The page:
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New EC spring forecasts: high uncertainty dominates outlook for Cyprus

Last Friday the European Commission released the spring update on their economic forecasts for European Union member states and some other advanced economies. Negative growth forecasts for the EU and the euro area reflect weakness in the periphery as well as in the core countries. The 2013 growth forecasts for the big European economies were all revised down. Major changes were made to the economic forecasts for Cyprus.

By: Date: May 7, 2013 Topic: European Macroeconomics & Governance

Last Friday the European Commission released the spring update on their economic forecasts for European Union member states and some other advanced economies (see the report here and the database here). Negative growth forecasts for the EU and the euro area reflect weakness in the periphery as well as in the core countries. The 2013 growth forecasts for the big European economies were all revised down. Major changes were made to the economic forecasts for Cyprus.

The Commission lowered their real GDP forecast for the EU from 0.1% to -0.1% in 2013. For the euro area they expect -0.4% growth in 2013 (previously -0.3%). Growth is anticipated to “to turn positive gradually in the second half of the year before gaining some traction in 2014” (European Commission 2013). As a result, real GDP is expected to grow by 1.4% in 2014 (previously 1.6%) in the EU and by 1.2% (previously 1.4%) in the euro area.

The figure below shows the new forecasts by the EC. The Commission expects nine European economies (Cyprus, Czech Republic, France, Greece, Italy, Netherlands, Portugal, Slovenia and Spain) to be in recession in 2013. Seven of them are projected to return to growth next year.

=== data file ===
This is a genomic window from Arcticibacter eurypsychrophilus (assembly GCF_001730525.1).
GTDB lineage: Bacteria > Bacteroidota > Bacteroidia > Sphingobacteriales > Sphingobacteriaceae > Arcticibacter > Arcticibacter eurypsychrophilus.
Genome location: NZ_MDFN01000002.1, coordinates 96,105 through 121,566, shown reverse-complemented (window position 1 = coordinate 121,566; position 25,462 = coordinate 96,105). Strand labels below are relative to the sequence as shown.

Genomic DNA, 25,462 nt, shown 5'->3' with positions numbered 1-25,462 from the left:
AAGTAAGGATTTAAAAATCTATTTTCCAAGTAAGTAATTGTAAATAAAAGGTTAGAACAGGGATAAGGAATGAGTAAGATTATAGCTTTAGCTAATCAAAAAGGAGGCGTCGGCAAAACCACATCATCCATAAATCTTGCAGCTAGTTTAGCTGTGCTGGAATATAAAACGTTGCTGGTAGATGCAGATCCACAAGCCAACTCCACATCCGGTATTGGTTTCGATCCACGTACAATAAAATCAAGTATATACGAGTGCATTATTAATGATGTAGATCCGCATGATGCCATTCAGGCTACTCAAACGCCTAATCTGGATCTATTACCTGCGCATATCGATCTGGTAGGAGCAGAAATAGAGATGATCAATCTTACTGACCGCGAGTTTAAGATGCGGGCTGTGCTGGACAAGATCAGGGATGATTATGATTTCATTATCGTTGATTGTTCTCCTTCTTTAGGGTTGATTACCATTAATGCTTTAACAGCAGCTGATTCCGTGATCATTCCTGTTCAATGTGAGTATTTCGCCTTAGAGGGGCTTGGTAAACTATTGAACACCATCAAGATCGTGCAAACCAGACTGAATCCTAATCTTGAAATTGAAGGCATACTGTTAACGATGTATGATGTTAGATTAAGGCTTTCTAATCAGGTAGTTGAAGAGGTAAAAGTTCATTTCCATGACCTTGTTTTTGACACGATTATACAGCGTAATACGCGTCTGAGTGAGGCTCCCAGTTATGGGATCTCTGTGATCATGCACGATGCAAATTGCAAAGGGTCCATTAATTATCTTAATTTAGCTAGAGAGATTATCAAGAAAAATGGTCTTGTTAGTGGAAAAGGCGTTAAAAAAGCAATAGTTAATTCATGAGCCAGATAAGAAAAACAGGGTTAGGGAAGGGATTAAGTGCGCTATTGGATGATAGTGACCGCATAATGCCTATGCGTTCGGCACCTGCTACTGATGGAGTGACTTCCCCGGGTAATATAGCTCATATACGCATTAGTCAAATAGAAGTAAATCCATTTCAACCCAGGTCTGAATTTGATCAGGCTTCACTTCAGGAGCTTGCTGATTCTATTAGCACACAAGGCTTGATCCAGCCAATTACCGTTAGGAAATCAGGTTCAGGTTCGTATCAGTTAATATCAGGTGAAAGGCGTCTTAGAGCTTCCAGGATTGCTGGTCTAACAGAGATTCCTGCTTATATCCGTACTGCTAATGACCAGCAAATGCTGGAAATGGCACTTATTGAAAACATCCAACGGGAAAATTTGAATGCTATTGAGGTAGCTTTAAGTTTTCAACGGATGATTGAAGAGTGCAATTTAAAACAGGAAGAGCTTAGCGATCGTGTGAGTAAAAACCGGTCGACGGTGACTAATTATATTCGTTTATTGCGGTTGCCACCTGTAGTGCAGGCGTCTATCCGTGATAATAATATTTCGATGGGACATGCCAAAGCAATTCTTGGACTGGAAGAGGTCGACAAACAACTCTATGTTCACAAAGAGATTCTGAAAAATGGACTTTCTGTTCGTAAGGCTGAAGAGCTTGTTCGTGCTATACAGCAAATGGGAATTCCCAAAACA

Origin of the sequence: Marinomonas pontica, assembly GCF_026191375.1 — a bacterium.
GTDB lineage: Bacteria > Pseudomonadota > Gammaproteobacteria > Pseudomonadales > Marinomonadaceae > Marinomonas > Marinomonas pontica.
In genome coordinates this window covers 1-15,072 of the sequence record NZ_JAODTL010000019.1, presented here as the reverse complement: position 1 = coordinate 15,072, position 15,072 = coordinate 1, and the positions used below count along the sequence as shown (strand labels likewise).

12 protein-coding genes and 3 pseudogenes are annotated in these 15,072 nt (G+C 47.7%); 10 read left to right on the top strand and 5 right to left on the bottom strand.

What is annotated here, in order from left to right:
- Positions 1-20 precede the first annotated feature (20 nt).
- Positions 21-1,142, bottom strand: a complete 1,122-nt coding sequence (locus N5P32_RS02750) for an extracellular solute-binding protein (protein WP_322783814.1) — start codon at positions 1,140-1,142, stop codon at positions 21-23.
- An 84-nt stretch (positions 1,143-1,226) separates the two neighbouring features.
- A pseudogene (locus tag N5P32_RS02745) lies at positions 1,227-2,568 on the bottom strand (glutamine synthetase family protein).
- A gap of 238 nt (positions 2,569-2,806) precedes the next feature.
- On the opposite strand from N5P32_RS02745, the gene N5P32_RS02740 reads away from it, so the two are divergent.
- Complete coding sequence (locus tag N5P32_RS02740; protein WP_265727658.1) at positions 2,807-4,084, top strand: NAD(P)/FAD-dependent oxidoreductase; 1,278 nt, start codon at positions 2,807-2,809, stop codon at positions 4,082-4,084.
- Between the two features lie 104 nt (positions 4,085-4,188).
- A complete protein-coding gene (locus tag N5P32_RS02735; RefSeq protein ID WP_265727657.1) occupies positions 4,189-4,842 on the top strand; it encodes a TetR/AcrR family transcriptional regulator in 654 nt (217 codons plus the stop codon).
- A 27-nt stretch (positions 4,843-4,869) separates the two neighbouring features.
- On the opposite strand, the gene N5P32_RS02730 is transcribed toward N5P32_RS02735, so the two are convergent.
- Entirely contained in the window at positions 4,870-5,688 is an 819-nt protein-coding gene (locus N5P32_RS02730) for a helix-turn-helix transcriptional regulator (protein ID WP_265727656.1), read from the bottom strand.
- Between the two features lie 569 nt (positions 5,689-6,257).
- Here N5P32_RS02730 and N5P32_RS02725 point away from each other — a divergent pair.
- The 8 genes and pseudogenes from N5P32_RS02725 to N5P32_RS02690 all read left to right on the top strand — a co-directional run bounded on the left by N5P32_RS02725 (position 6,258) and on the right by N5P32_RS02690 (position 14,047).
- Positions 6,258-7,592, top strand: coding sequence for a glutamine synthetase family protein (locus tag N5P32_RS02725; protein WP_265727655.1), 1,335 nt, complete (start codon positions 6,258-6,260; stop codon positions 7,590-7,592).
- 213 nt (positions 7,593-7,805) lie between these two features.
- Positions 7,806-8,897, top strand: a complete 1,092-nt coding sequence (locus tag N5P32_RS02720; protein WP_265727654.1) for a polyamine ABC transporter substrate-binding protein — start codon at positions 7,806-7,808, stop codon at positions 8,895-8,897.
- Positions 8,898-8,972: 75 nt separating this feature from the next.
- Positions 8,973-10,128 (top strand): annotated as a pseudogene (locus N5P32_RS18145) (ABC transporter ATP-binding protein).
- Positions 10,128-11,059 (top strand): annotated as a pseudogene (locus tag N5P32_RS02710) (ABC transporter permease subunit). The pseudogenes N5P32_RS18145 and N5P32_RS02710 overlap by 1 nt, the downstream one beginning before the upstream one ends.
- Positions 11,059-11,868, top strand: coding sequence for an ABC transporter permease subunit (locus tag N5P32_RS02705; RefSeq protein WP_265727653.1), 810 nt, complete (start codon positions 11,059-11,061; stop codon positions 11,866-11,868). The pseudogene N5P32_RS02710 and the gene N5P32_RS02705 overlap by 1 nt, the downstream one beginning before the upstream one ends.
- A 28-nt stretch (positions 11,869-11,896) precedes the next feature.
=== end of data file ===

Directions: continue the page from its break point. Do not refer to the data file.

Figure 1: Real GDP forecasts

Source: AMECO database.

While the latest batch of EC forecasts overall is slightly more cautious, the by far largest changes were made to the Cypriot outlook. Real GDP is expected to collapse by -8.7% in 2013 and by -3.9% in 2014. The following figure illustrates the massive revisions that were made to the winter real GDP projections for Cyprus as released in February.

Figure 2: Real GDP forecast for Cyprus

Source: AMECO database.

Overall the economy is expected to shrink by around 14% in 2012-2014. The Commission expects this as a result of the fast restructuring of the banking sector, fiscal consolidation and generally high economic uncertainty (European Commission 2013). Additionally, the report stresses the negative impact on growth of the temporary imposition of capital controls and the expected decline in private consumption and investment due to the bail-in of uninsured depositors; measures that obviously were not taken into account in the winter forecast. It does not come as a surprise that the unemployment rate is expected to push to unprecedented levels in turn.

The economic projections for Cyprus look similarly painful as the Greek recession in 2011 (real GDP -7.1%). However, bear in mind that for Greece 2011 was only one of several years with negative growth and the Greek economy did not have to cope with the side effects of capital controls and a bail-in of uninsured depositors. These factors make an even faster contraction in the case of Cyprus very likely. One thing is for sure however, they add to the high degree of uncertainty that these forecasts come with. It does not surprise that the Commission sees significant downside risks to their projections due to the implementation of the agreed macroeconomic adjustment programme. In their latest World Economic Outlook (see the report here), the IMF decided to simply exclude any projections for Cyprus due to the high degree of uncertainty that the on-going crisis comes with. The forecasts of the EC for the Cypriot economy have to be handled very carefully. Substantial downside risks exist. Neither of the institutions gives any indication on when the Cypriot economy will return to growth.

References

European Commission (2013), ‘European Economic Forecast Spring 2013’, European Economy, 2/2013.

International Monetary Fund (2013), ‘Hopes, Realities, and Risks’, World Economic Outlook, April 2013. 


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